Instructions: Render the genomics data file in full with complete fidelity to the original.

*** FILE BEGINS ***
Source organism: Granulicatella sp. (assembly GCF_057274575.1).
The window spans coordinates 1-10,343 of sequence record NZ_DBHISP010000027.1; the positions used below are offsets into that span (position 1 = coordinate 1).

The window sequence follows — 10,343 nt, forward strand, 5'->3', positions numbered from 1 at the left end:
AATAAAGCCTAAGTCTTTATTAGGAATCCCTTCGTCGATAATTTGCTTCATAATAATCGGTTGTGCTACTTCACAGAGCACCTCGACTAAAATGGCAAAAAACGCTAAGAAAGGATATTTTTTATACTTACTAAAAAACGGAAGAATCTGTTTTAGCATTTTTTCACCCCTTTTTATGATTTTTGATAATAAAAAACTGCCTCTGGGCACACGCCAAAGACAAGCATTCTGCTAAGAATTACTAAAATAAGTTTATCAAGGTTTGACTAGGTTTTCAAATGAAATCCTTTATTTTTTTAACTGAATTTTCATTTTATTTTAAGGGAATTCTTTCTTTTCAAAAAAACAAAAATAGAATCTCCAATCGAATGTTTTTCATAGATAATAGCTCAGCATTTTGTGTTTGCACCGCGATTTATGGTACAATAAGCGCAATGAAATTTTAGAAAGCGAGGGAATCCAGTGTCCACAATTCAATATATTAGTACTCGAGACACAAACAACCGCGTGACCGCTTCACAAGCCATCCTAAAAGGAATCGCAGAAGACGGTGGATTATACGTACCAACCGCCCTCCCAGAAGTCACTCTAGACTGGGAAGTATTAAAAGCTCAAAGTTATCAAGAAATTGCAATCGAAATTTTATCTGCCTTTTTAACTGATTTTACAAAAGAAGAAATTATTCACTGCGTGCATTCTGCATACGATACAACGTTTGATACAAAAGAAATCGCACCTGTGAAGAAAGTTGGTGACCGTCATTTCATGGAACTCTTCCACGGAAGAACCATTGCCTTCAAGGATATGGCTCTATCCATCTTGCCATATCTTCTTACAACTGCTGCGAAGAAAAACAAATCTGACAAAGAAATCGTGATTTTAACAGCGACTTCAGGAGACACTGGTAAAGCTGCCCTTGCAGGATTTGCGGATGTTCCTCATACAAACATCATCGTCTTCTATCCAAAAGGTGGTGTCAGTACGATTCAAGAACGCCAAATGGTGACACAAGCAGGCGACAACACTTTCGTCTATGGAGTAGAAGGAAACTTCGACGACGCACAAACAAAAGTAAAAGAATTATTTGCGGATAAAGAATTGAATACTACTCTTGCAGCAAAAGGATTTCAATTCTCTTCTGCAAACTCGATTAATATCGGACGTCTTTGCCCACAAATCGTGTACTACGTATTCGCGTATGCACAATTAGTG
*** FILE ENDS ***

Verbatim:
Source organism: Granulicatella sp. (assembly GCF_057274575.1).
The window spans coordinates 1-10,343 of sequence record NZ_DBHISP010000027.1; the positions used below are offsets into that span (position 1 = coordinate 1).

The window sequence follows — 10,343 nt, forward strand, 5'->3', positions numbered from 1 at the left end:
AATAAAGCCTAAGTCTTTATTAGGAATCCCTTCGTCGATAATTTGCTTCATAATAATCGGTTGTGCTACTTCACAGAGCACCTCGACTAAAATGGCAAAAAACGCTAAGAAAGGATATTTTTTATACTTACTAAAAAACGGAAGAATCTGTTTTAGCATTTTTTCACCCCTTTTTATGATTTTTGATAATAAAAAACTGCCTCTGGGCACACGCCAAAGACAAGCATTCTGCTAAGAATTACTAAAATAAGTTTATCAAGGTTTGACTAGGTTTTCAAATGAAATCCTTTATTTTTTTAACTGAATTTTCATTTTATTTTAAGGGAATTCTTTCTTTTCAAAAAAACAAAAATAGAATCTCCAATCGAATGTTTTTCATAGATAATAGCTCAGCATTTTGTGTTTGCACCGCGATTTATGGTACAATAAGCGCAATGAAATTTTAGAAAGCGAGGGAATCCAGTGTCCACAATTCAATATATTAGTACTCGAGACACAAACAACCGCGTGACCGCTTCACAAGCCATCCTAAAAGGAATCGCAGAAGACGGTGGATTATACGTACCAACCGCCCTCCCAGAAGTCACTCTAGACTGGGAAGTATTAAAAGCTCAAAGTTATCAAGAAATTGCAATCGAAATTTTATCTGCCTTTTTAACTGATTTTACAAAAGAAGAAATTATTCACTGCGTGCATTCTGCATACGATACAACGTTTGATACAAAAGAAATCGCACCTGTGAAGAAAGTTGGTGACCGTCATTTCATGGAACTCTTCCACGGAAGAACCATTGCCTTCAAGGATATGGCTCTATCCATCTTGCCATATCTTCTTACAACTGCTGCGAAGAAAAACAAATCTGACAAAGAAATCGTGATTTTAACAGCGACTTCAGGAGACACTGGTAAAGCTGCCCTTGCAGGATTTGCGGATGTTCCTCATACAAACATCATCGTCTTCTATCCAAAAGGTGGTGTCAGTACGATTCAAGAACGCCAAATGGTGACACAAGCAGGCGACAACACTTTCGTCTATGGAGTAGAAGGAAACTTCGACGACGCACAAACAAAAGTAAAAGAATTATTTGCGGATAAAGAATTGAATACTACTCTTGCAGCAAAAGGATTTCAATTCTCTTCTGCAAACTCGATTAATATCGGACGTCTTTGCCCACAAATCGTGTACTACGTATTCGCGTATGCACAATTAGTG